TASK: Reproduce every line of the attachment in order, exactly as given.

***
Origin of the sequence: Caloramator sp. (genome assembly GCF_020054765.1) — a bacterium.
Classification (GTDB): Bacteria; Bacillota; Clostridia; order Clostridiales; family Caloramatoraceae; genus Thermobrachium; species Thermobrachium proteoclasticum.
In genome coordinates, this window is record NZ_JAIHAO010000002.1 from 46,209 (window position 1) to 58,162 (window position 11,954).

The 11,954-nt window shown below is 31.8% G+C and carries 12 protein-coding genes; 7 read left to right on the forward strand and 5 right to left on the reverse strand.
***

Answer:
Origin of the sequence: Caloramator sp. (genome assembly GCF_020054765.1) — a bacterium.
Classification (GTDB): Bacteria; Bacillota; Clostridia; order Clostridiales; family Caloramatoraceae; genus Thermobrachium; species Thermobrachium proteoclasticum.
In genome coordinates, this window is record NZ_JAIHAO010000002.1 from 46,209 (window position 1) to 58,162 (window position 11,954).

The 11,954-nt window shown below is 31.8% G+C and carries 12 protein-coding genes; 7 read left to right on the forward strand and 5 right to left on the reverse strand.